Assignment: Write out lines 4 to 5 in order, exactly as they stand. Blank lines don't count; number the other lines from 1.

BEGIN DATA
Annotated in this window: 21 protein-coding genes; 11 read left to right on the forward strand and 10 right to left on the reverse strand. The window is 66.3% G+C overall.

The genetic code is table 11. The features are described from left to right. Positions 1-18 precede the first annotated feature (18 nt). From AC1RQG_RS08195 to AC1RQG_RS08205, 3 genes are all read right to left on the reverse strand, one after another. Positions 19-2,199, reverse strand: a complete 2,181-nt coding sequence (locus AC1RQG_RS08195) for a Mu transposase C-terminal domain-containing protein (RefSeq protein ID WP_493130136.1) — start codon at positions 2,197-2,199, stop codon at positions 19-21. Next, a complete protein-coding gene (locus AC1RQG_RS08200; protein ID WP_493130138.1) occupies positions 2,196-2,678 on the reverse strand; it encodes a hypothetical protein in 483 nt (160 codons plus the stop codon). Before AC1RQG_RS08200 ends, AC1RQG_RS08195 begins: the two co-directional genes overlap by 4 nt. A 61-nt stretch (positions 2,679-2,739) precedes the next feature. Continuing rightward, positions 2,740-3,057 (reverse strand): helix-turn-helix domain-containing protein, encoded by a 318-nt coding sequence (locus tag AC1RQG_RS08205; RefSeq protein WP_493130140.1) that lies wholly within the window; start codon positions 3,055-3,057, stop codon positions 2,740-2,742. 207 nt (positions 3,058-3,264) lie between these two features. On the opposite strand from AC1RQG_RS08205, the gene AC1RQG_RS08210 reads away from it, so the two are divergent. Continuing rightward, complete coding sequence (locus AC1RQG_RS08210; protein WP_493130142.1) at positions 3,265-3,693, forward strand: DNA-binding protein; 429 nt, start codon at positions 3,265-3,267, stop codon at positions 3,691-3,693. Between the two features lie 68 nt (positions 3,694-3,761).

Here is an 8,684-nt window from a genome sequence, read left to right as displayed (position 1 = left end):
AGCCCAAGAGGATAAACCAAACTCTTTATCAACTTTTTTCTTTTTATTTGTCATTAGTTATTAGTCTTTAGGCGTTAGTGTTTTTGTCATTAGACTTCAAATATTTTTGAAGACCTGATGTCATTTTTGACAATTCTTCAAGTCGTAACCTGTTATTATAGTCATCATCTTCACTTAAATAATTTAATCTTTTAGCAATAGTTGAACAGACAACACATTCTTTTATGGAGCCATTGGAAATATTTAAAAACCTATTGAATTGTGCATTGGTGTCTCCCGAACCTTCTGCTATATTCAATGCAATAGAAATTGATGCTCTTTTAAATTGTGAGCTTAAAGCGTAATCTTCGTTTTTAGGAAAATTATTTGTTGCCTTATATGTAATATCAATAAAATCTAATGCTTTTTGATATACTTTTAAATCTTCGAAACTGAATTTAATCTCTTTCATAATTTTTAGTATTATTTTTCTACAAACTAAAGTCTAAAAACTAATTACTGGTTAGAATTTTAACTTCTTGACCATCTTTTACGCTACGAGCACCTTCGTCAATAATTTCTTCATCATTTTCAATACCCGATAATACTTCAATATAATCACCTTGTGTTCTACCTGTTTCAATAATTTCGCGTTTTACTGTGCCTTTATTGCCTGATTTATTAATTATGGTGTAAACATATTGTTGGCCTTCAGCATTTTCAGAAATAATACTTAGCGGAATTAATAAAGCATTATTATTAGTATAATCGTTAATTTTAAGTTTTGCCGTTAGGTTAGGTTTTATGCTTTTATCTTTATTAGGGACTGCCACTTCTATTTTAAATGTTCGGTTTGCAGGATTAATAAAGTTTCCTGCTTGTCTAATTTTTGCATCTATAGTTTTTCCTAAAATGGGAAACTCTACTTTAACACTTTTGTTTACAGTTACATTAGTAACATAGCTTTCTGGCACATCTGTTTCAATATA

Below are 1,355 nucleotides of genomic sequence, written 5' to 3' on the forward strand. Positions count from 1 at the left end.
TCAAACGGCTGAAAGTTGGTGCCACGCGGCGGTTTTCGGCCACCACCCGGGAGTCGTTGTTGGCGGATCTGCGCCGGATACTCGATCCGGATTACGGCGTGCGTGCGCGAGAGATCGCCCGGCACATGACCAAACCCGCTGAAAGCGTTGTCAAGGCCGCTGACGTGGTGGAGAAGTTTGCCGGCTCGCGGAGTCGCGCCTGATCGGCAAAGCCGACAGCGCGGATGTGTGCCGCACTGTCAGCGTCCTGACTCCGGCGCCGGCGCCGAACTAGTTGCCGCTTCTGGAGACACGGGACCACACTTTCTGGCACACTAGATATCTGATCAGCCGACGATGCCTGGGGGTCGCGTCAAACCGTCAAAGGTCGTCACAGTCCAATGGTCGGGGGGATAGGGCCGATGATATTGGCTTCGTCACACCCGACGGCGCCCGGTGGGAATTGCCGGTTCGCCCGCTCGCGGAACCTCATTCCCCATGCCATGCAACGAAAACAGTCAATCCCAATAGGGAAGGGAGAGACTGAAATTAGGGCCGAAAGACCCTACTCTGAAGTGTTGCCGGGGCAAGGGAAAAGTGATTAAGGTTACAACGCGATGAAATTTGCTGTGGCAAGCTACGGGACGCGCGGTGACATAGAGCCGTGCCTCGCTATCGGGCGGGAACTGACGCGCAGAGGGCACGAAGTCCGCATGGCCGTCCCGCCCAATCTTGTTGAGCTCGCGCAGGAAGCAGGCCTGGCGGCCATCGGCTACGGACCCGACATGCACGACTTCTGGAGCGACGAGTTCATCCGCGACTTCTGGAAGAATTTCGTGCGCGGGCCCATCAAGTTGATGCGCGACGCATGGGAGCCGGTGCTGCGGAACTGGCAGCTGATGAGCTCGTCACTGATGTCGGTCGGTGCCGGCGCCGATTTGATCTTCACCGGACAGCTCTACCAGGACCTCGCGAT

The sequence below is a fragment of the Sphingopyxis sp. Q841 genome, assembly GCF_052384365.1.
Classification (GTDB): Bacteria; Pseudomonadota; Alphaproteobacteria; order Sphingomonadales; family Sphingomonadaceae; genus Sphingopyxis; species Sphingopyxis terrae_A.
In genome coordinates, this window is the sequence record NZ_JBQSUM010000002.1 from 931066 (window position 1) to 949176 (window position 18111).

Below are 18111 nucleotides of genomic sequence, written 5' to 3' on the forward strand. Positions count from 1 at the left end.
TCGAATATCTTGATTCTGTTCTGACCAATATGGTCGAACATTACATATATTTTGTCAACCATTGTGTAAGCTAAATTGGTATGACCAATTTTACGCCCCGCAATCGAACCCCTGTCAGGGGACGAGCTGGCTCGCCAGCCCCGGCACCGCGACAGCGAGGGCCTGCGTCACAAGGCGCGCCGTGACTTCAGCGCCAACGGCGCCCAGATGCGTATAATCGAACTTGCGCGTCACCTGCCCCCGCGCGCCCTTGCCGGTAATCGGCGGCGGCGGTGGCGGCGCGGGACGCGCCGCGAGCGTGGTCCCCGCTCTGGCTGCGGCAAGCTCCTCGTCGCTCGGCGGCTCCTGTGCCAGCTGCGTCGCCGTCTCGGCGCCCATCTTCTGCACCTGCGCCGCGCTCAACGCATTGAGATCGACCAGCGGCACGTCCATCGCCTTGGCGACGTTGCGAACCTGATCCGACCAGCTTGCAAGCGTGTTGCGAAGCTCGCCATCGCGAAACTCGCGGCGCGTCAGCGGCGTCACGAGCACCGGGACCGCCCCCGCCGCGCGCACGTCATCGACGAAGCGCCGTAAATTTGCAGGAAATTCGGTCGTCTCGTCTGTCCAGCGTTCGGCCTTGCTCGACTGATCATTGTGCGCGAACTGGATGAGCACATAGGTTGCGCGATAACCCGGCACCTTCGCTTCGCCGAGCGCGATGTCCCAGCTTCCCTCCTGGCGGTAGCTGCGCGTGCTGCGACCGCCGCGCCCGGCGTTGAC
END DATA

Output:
AGCCCAAGAGGATAAACCAAACTCTTTATCAACTTTTTTCTTTTTATTTGTCATTAGTTATTAGTCTTTAGGCGTTAGTGTTTTTGTCATTAGACTTCAAATATTTTTGAAGACCTGATGTCATTTTTGACAATTCTTCAAGTCGTAACCTGTTATTATAGTCATCATCTTCACTTAAATAATTTAATCTTTTAGCAATAGTTGAACAGACAACACATTCTTTTATGGAGCCATTGGAAATATTTAAAAACCTATTGAATTGTGCATTGGTGTCTCCCGAACCTTCTGCTATATTCAATGCAATAGAAATTGATGCTCTTTTAAATTGTGAGCTTAAAGCGTAATCTTCGTTTTTAGGAAAATTATTTGTTGCCTTATATGTAATATCAATAAAATCTAATGCTTTTTGATATACTTTTAAATCTTCGAAACTGAATTTAATCTCTTTCATAATTTTTAGTATTATTTTTCTACAAACTAAAGTCTAAAAACTAATTACTGGTTAGAATTTTAACTTCTTGACCATCTTTTACGCTACGAGCACCTTCGTCAATAATTTCTTCATCATTTTCAATACCCGATAATACTTCAATATAATCACCTTGTGTTCTACCTGTTTCAATAATTTCGCGTTTTACTGTGCCTTTATTGCCTGATTTATTAATTATGGTGTAAACATATTGTTGGCCTTCAGCATTTTCAGAAATAATACTTAGCGGAATTAATAAAGCATTATTATTAGTATAATCGTTAATTTTAAGTTTTGCCGTTAGGTTAGGTTTTATGCTTTTATCTTTATTAGGGACTGCCACTTCTATTTTAAATGTTCGGTTTGCAGGATTAATAAAGTTTCCTGCTTGTCTAATTTTTGCATCTATAGTTTTTCCTAAAATGGGAAACTCTACTTTAACACTTTTGTTTACAGTTACATTAGTAACATAGCTTTCTGGCACATCTGTTTCAATATA

Below are 1,355 nucleotides of genomic sequence, written 5' to 3' on the forward strand. Positions count from 1 at the left end.